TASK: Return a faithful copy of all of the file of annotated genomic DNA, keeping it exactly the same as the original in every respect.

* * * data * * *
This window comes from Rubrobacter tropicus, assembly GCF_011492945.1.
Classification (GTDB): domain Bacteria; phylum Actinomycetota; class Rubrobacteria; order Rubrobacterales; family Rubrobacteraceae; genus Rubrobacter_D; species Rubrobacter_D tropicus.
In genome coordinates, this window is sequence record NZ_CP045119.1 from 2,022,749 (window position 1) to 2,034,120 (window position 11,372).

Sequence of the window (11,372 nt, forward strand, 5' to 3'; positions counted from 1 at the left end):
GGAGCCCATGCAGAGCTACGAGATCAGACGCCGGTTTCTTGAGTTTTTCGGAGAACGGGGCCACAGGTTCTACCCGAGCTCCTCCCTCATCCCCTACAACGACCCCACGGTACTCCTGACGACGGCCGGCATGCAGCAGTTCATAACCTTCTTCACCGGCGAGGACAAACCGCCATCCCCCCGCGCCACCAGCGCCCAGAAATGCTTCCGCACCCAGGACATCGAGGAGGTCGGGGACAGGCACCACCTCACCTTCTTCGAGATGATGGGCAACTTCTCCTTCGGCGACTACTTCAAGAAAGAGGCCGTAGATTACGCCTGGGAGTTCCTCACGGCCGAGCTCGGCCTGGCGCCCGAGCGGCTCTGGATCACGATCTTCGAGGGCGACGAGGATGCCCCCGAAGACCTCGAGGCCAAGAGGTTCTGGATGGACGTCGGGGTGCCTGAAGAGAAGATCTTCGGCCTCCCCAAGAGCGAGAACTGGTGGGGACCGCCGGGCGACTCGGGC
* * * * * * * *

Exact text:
This window comes from Rubrobacter tropicus, assembly GCF_011492945.1.
Classification (GTDB): domain Bacteria; phylum Actinomycetota; class Rubrobacteria; order Rubrobacterales; family Rubrobacteraceae; genus Rubrobacter_D; species Rubrobacter_D tropicus.
In genome coordinates, this window is sequence record NZ_CP045119.1 from 2,022,749 (window position 1) to 2,034,120 (window position 11,372).

Sequence of the window (11,372 nt, forward strand, 5' to 3'; positions counted from 1 at the left end):
GGAGCCCATGCAGAGCTACGAGATCAGACGCCGGTTTCTTGAGTTTTTCGGAGAACGGGGCCACAGGTTCTACCCGAGCTCCTCCCTCATCCCCTACAACGACCCCACGGTACTCCTGACGACGGCCGGCATGCAGCAGTTCATAACCTTCTTCACCGGCGAGGACAAACCGCCATCCCCCCGCGCCACCAGCGCCCAGAAATGCTTCCGCACCCAGGACATCGAGGAGGTCGGGGACAGGCACCACCTCACCTTCTTCGAGATGATGGGCAACTTCTCCTTCGGCGACTACTTCAAGAAAGAGGCCGTAGATTACGCCTGGGAGTTCCTCACGGCCGAGCTCGGCCTGGCGCCCGAGCGGCTCTGGATCACGATCTTCGAGGGCGACGAGGATGCCCCCGAAGACCTCGAGGCCAAGAGGTTCTGGATGGACGTCGGGGTGCCTGAAGAGAAGATCTTCGGCCTCCCCAAGAGCGAGAACTGGTGGGGACCGCCGGGCGACTCGGGC